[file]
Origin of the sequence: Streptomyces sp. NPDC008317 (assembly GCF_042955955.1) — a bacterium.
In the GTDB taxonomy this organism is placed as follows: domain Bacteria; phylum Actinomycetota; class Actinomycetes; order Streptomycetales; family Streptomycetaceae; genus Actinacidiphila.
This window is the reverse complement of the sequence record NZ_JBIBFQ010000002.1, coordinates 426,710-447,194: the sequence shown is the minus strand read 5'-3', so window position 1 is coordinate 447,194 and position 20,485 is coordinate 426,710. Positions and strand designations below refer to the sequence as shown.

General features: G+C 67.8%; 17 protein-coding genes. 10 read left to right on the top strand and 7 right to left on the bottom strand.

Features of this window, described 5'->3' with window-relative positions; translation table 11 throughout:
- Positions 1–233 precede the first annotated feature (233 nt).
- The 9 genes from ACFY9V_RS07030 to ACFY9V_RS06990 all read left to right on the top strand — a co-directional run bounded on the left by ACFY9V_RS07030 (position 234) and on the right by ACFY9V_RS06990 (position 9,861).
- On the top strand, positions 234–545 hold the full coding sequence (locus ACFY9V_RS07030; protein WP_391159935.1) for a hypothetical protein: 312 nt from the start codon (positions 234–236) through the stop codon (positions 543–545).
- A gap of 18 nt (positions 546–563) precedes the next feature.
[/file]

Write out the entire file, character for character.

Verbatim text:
Origin of the sequence: Streptomyces sp. NPDC008317 (assembly GCF_042955955.1) — a bacterium.
In the GTDB taxonomy this organism is placed as follows: domain Bacteria; phylum Actinomycetota; class Actinomycetes; order Streptomycetales; family Streptomycetaceae; genus Actinacidiphila.
This window is the reverse complement of the sequence record NZ_JBIBFQ010000002.1, coordinates 426,710-447,194: the sequence shown is the minus strand read 5'-3', so window position 1 is coordinate 447,194 and position 20,485 is coordinate 426,710. Positions and strand designations below refer to the sequence as shown.

General features: G+C 67.8%; 17 protein-coding genes. 10 read left to right on the top strand and 7 right to left on the bottom strand.

Features of this window, described 5'->3' with window-relative positions; translation table 11 throughout:
- Positions 1–233 precede the first annotated feature (233 nt).
- The 9 genes from ACFY9V_RS07030 to ACFY9V_RS06990 all read left to right on the top strand — a co-directional run bounded on the left by ACFY9V_RS07030 (position 234) and on the right by ACFY9V_RS06990 (position 9,861).
- On the top strand, positions 234–545 hold the full coding sequence (locus ACFY9V_RS07030; protein WP_391159935.1) for a hypothetical protein: 312 nt from the start codon (positions 234–236) through the stop codon (positions 543–545).
- A gap of 18 nt (positions 546–563) precedes the next feature.